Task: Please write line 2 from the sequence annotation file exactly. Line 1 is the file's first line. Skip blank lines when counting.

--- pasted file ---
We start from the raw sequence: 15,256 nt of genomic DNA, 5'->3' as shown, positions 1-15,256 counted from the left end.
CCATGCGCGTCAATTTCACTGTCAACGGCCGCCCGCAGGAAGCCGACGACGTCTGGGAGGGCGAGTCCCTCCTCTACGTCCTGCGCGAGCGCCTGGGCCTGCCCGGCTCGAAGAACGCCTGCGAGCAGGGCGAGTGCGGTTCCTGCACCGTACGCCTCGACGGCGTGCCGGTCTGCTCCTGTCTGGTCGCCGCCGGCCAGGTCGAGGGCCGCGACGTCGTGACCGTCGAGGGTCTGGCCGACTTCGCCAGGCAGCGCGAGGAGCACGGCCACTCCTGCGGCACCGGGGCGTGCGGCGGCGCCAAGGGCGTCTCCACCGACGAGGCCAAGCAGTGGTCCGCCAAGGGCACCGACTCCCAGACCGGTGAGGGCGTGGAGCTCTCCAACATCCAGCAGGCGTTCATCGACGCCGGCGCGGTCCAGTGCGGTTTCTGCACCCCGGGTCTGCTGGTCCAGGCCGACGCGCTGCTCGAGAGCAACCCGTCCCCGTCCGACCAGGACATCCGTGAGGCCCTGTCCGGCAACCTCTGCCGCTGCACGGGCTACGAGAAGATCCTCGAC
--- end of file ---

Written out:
CCATGCGCGTCAATTTCACTGTCAACGGCCGCCCGCAGGAAGCCGACGACGTCTGGGAGGGCGAGTCCCTCCTCTACGTCCTGCGCGAGCGCCTGGGCCTGCCCGGCTCGAAGAACGCCTGCGAGCAGGGCGAGTGCGGTTCCTGCACCGTACGCCTCGACGGCGTGCCGGTCTGCTCCTGTCTGGTCGCCGCCGGCCAGGTCGAGGGCCGCGACGTCGTGACCGTCGAGGGTCTGGCCGACTTCGCCAGGCAGCGCGAGGAGCACGGCCACTCCTGCGGCACCGGGGCGTGCGGCGGCGCCAAGGGCGTCTCCACCGACGAGGCCAAGCAGTGGTCCGCCAAGGGCACCGACTCCCAGACCGGTGAGGGCGTGGAGCTCTCCAACATCCAGCAGGCGTTCATCGACGCCGGCGCGGTCCAGTGCGGTTTCTGCACCCCGGGTCTGCTGGTCCAGGCCGACGCGCTGCTCGAGAGCAACCCGTCCCCGTCCGACCAGGACATCCGTGAGGCCCTGTCCGGCAACCTCTGCCGCTGCACGGGCTACGAGAAGATCCTCGAC